“At first it took some time to get used to seeing everyone, especially after being isolated for so long,” Perry said. “My concentration was off and staying organized was difficult, especially after seeing that everyone else was already adjusting quicker than me, but I got through it by the middle of the first quarter. I did feel comfortable in the classroom again and I got back into my regular routine that I had before lockdown.”
After returning to school, some students with ADHD felt the urge to begin ‘masking.’ Masking, otherwise known as ‘camouflaging,’ is a social survival strategy in the neurodivergent community where symptoms of neurodivergence are hidden in order to fit into neurotypical standards. The idea behind ‘masking’ is for neurodivergent people to appear more neurotypical and to avoid being ostracized.
Even though virtual learning created many obstacles for students with ADHD, there were still some benefits. Students were able to embrace their neurodiversity during virtual learning. With virtual classes, students with ADHD did not need to ‘mask’ their symptoms because everyone was more comfortable with one another and let their guards down. Unlike virtual classes, in-person instruction would no longer make it as easy to ‘blend in’ with other neurotypical students.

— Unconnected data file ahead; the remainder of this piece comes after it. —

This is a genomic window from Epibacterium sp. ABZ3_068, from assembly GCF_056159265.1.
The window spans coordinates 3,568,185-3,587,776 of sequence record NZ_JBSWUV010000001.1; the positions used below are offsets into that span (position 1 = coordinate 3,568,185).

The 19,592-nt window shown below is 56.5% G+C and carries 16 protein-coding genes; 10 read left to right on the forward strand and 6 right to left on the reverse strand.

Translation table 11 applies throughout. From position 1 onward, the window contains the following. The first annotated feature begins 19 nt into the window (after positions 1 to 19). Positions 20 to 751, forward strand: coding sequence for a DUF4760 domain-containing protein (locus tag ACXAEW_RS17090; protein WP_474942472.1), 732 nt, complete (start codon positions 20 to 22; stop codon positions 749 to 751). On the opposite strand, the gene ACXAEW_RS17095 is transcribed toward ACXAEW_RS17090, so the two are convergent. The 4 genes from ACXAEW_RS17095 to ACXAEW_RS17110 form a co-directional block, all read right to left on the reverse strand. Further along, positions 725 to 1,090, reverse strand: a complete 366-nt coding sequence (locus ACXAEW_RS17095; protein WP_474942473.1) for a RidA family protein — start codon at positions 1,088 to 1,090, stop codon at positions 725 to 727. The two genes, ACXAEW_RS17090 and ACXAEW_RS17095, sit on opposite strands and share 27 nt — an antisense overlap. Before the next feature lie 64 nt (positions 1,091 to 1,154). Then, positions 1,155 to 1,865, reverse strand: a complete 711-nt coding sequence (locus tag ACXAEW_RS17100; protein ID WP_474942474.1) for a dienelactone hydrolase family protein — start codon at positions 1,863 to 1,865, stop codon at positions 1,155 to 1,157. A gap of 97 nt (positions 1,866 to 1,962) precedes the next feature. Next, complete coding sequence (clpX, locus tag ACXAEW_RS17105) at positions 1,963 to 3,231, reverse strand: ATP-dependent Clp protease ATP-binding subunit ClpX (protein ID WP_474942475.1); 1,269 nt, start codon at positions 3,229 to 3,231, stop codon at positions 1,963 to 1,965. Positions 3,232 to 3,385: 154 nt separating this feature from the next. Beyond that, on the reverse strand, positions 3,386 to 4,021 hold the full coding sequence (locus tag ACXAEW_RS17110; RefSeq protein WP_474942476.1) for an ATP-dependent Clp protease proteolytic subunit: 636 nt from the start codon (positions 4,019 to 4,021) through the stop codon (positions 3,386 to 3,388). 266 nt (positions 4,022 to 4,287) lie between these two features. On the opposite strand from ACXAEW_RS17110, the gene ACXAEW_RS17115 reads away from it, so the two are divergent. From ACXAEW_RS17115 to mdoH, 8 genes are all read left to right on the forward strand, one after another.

We all let our guards down over virtual learning, we all went to class in our pajamas, we showed everyone our raw unfiltered selves over the camera online, and we bonded over that.”
— Syd Perry ('22)
However, even with in-person classes, Perry did not feel the need to ‘mask’ neurodivergent symptoms. Perry returned to in-person learning and embraced their neurodivergent identity. Perry reflects on the immense change virtual learning had on accepting neurodivergent symptoms.
“I’ve actually learned not to mask as much anymore; we’ve all been through so much. We all let our guards down over virtual learning, we all went to class in our pajamas, we showed everyone our raw unfiltered selves over the camera online, and we bonded over that,” Perry said. “So, coming in person, not everyone cares as much anymore. Everyone is way more expressive and because of that it’s easier to not mask as much. I just embrace my neurodiversity. Especially as a neurodivergent LGBTQIA+ student, I’ve been a lot less afraid to hide myself because who cares?”
Newell also described how virtual learning made him feel more confident in himself and how he expressed himself because of online school.
“I didn’t have to hide myself as much virtually,” Newell said.